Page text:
TIME ZONES

Today is the 29th of February.  As we all know, the 29th comes about once every four years.  It’s something that came about back during the Roman era, or maybe even before.

 However, there is something related to time that began in the era of the Old West.  That’s time zones.  Do you know how they came about?  Well, click on this video and you will.

RIDING FOR THE BRAND

                                                                                                                                                                                                                                                                                                 I live in the mountains of Northeastern Arizona at 6,500 feet.  This morning when I got up, the wind was blowing in mighty gusts; snow was whirling around; and the temperature was in the 20’s.

 Unfortunately, I had to take our American Border Collie dog Jake for his morning constitution.

 As I walked in the blistery weather I thought about what it would have been like to be an 1800’s cowboy working a winter line shack.  The cabin would have been heated by a small stove that was also used for cooking.  The wind would be howling through all the cracks in the walls and roof.  The temperature inside would be just a bit warmer than outside.

 The ice in the water bucket would have to be thawed out before coffee could be made.  And then you would have to go out and check on the cattle.

 Can you imagine the character it would take to leave that cabin when no one would know if you didn’t?  That’s called “Riding for the Brand.”

PAT GARRETT’S DEATH

It’s interesting how things have changed over the years.  Each week I send a free story about an event that happened during this time in the Old West.  This week’s story is about Sheriff Pat Garrett and how he died.

For those of you who may not be familiar with the circumstances, he was shot in the back while taking a “whizz”.  That’s right, a whizz.  I would say pee, but we want to keep this clean.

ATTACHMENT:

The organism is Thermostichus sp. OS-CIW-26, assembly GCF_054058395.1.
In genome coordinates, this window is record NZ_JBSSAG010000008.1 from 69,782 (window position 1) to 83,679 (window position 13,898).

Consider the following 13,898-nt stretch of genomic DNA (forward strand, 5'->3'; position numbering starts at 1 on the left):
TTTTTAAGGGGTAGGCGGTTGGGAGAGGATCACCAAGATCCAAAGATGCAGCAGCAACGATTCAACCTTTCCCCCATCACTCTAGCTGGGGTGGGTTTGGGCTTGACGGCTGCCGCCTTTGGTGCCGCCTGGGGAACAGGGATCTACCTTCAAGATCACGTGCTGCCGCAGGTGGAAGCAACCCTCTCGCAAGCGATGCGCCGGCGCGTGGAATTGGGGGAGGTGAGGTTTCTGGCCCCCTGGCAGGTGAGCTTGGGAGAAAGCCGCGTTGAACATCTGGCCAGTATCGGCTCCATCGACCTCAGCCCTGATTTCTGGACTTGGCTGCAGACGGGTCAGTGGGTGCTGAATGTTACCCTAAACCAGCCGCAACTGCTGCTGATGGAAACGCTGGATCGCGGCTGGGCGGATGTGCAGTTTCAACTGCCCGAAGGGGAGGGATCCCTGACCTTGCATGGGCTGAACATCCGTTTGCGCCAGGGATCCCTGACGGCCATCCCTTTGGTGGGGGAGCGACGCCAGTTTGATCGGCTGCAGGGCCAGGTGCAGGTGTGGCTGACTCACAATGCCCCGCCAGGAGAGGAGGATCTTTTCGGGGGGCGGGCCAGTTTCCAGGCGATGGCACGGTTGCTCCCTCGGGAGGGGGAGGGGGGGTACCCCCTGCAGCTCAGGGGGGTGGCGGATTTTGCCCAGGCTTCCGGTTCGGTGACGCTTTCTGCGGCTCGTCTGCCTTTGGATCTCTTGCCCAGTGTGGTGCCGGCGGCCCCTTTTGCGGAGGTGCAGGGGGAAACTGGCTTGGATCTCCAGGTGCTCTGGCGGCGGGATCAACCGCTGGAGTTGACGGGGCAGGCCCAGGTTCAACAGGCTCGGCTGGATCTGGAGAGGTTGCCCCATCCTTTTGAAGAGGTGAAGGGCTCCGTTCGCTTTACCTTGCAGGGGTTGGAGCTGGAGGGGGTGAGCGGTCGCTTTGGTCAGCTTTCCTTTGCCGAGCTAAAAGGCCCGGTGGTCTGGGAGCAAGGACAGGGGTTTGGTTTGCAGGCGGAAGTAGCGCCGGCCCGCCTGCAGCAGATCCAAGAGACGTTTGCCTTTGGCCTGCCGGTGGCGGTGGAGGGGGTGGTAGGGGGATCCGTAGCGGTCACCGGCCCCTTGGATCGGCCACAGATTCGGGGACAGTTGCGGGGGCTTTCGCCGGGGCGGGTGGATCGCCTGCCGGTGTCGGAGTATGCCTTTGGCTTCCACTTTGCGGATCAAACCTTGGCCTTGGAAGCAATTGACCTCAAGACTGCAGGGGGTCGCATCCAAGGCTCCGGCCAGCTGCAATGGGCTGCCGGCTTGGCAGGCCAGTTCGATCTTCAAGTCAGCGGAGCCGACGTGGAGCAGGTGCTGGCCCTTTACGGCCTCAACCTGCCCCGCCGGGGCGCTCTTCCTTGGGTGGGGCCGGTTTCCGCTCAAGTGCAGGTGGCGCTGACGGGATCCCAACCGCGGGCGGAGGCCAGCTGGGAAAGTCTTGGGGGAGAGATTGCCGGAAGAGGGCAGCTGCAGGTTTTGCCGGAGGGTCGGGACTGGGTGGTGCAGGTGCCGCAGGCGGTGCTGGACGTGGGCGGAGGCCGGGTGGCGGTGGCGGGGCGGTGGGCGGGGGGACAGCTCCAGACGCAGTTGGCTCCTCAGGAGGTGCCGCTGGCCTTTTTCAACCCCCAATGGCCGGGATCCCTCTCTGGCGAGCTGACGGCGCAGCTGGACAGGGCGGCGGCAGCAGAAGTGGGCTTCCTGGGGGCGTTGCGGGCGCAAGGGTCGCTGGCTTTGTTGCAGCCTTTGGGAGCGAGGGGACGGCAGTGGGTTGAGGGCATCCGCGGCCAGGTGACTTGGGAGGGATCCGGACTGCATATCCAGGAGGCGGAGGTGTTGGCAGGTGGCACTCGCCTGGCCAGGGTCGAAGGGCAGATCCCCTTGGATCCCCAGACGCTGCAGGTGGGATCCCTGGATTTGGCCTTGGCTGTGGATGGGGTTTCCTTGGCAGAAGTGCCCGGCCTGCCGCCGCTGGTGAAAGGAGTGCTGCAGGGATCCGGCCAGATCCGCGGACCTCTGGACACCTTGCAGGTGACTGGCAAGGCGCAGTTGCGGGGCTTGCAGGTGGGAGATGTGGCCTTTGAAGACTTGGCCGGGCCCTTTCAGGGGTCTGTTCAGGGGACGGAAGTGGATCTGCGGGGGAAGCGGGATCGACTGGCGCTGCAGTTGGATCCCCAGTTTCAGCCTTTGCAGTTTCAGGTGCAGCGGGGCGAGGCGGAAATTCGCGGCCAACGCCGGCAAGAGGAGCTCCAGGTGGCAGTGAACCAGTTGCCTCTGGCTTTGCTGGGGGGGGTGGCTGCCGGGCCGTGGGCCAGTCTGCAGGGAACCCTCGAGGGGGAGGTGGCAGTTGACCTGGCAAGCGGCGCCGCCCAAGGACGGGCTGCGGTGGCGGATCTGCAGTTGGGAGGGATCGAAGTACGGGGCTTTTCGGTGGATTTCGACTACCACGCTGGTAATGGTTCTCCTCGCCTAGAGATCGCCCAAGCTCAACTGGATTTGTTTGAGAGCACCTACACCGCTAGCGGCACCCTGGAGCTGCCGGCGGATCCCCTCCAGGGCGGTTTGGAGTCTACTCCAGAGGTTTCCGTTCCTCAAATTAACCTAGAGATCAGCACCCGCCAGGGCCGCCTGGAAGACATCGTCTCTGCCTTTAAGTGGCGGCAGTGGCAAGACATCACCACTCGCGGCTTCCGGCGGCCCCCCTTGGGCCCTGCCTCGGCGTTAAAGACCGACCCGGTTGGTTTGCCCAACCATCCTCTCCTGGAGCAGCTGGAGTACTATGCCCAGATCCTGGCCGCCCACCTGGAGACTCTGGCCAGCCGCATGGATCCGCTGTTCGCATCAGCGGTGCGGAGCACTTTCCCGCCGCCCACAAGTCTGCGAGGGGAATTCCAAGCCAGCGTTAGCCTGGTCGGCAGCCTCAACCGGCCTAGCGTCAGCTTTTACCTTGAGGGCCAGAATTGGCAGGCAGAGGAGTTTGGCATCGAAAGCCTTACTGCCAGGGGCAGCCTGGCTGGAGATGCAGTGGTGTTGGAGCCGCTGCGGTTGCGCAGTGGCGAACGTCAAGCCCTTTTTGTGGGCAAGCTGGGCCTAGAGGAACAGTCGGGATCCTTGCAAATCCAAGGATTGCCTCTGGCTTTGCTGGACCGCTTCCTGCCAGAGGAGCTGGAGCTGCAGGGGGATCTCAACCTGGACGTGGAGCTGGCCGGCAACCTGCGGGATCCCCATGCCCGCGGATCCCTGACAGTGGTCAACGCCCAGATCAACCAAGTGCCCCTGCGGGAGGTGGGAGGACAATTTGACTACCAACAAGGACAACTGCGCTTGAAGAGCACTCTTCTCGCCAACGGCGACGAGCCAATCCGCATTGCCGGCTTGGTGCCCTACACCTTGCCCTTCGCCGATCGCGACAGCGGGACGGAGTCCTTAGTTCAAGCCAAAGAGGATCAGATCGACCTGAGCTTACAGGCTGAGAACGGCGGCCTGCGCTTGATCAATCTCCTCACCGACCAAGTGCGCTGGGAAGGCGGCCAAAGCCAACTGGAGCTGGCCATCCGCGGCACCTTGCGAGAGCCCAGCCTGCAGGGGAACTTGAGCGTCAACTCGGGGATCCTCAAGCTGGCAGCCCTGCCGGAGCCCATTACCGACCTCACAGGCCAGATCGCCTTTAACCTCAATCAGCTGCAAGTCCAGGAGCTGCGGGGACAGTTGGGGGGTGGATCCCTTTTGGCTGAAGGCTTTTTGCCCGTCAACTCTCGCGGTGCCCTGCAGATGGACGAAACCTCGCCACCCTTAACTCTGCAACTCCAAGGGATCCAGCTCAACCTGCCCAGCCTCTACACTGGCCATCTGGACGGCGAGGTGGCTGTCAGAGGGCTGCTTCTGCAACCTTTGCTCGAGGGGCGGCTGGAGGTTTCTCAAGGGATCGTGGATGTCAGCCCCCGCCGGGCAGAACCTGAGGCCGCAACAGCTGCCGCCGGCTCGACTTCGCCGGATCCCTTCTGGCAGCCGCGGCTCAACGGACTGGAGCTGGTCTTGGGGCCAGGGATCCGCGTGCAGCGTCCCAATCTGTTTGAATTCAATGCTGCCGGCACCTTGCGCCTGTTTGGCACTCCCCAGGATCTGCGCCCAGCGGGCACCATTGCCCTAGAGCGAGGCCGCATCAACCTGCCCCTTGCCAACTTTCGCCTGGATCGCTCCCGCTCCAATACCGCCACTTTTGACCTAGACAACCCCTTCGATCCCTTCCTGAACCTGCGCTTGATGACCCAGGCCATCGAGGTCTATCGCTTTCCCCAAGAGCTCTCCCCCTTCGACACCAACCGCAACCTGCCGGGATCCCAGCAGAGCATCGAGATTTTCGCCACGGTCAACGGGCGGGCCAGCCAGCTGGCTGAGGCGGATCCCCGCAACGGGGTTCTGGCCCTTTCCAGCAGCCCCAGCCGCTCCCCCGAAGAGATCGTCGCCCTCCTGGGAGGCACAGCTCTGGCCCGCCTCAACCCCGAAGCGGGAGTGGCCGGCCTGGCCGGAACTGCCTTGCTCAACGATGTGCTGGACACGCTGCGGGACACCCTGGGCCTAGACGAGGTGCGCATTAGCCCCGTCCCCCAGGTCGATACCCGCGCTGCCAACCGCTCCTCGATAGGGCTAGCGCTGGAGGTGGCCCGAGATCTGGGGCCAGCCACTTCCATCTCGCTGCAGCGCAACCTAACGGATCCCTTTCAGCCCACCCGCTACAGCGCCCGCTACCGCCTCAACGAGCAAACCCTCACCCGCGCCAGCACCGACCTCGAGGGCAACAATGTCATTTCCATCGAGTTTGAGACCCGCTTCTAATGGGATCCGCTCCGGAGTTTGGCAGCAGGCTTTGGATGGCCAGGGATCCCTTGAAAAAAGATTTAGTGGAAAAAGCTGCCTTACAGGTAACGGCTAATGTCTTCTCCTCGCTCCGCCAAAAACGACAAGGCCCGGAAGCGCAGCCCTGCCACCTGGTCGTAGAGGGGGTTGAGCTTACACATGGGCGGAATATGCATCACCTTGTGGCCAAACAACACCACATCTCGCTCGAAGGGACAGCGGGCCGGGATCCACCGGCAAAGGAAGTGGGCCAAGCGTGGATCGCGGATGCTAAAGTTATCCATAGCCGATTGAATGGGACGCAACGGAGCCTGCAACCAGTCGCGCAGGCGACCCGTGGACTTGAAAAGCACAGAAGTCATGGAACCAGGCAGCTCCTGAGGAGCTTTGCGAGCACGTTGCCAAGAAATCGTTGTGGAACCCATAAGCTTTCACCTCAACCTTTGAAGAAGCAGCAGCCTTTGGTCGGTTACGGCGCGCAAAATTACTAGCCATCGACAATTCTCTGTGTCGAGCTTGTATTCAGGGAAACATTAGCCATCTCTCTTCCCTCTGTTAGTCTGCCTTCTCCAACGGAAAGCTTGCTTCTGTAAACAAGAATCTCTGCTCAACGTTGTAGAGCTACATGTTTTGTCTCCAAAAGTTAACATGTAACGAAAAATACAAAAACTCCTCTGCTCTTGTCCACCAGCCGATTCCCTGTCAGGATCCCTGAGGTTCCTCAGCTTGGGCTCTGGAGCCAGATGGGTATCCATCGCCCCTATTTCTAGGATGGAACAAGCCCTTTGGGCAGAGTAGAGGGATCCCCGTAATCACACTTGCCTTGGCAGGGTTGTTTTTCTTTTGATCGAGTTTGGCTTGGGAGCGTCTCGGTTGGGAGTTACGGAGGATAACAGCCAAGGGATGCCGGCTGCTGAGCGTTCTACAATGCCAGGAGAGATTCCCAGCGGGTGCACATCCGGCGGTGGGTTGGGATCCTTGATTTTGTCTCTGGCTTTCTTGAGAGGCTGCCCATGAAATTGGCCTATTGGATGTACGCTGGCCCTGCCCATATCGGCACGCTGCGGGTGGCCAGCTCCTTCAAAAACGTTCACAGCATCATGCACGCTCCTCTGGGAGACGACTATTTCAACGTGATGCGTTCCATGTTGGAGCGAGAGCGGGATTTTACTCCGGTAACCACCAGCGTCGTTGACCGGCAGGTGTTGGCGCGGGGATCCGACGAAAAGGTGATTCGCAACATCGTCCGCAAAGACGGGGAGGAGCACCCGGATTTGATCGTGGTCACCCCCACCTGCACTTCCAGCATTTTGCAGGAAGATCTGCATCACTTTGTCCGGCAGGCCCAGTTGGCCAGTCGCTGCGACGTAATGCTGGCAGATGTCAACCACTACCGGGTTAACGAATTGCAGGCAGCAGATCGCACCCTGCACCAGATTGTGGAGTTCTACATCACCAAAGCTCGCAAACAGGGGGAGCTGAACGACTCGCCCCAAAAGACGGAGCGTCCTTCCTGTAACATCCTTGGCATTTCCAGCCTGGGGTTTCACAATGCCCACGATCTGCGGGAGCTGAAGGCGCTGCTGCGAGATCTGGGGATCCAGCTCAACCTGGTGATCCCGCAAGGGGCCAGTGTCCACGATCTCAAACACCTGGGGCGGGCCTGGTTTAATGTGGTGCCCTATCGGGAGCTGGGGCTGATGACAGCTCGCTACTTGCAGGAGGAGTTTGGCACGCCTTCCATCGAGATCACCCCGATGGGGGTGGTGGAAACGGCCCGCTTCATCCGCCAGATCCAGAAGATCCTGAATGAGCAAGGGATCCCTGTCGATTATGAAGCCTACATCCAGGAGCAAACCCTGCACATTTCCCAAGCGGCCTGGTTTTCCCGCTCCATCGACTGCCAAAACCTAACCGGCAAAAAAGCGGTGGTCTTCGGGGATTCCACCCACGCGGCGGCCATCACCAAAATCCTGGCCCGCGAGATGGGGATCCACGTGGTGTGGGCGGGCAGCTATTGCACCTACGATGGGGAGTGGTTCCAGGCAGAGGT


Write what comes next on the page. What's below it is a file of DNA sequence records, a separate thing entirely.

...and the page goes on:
The man who confessed and was tried for doing it was Wayne Brazil.  What did he plead?  Self defense.  And he was declared not guilty.

 Don’t try this today folks.

 Incidentally, you can sign up for This Week in the Old West by going to: http://chronicleoftheoldwest.com/this_week_in_the_old_west-signup-new.shtml

 

HIRAM RHOADES REVELS

On this date back in 1870 Hiram Rhoades Revels, a Republican from Natchez, Mississippi, was sworn into the U.S. Senate, becoming the first Black ever to sit in Congress.

 During the Civil War, Revels, a college-educated minister, helped form Black army regiments for the Union cause, started a school for freed men, and served as a chaplain for the Union Army.  Revels remained in the former Confederate state after the war and entered into Reconstruction-era Southern politics.

 It’s interesting to note that the Senate seat Revels held was once held by Jefferson David, the former president of the Confederacy.

THE PROSPECTOR & THE GUNFIGHTER

Here’s a story with not one, but five lessons for each of us:

An old prospector shuffled into town leading a tired old mule.  The old man headed straight for the only saloon to clear his parched throat.

He walked up and tied his old mule to the hitch rail.  As he stood there, brushing some of the dust from his face and clothes, a young gunslinger stepped out of the saloon with a gun in one hand and a bottle of whiskey in the other.

The young gunslinger looked at the old man and laughed, saying, “Hey old man, have you ever danced?”

The old man looked up at the gunslinger and said, “No, I never did dance.  Never really wanted to.”

A crowd had gathered as the gunslinger grinned and said, “Well, you old fool, you’re gonna dance now,” and started shooting at the old man’s feet.

The old prospector — not wanting to get a toe blown off — started hopping around like a flea on a hot skillet.  Everybody was laughing, fit to be tied.

When his last bullet had been fired, the young gunslinger, still laughing, holstered his gun and turned around to go back into the saloon.

The old man turned to his pack mule, pulled out a double-barreled shotgun, and cocked both hammers.

The loud clicks carried clearly through the desert air.  The crowd stopped laughing immediately.

The young gunslinger heard the sounds too, and he turned around very slowly.  The silence was almost deafening.

The crowd watched as the young gunman stared at the old timer and the large gaping holes of those twin barrels.

The barrels of the shotgun never wavered in the old man’s hands, as he quietly said, “Son, have you ever kissed a mule’s ass?”

The gunslinger swallowed hard and said, “No sir. But — I’ve always wanted to.”

There are a few lessons for us all here:

1 – Never be arrogant.

2 – Don’t waste ammunition.

3 – Whiskey makes you think you’re smarter than you are.

4 – Always, always make sure you know who has the power.

5 – Don’t mess with old men; they didn’t get old by being stupid.

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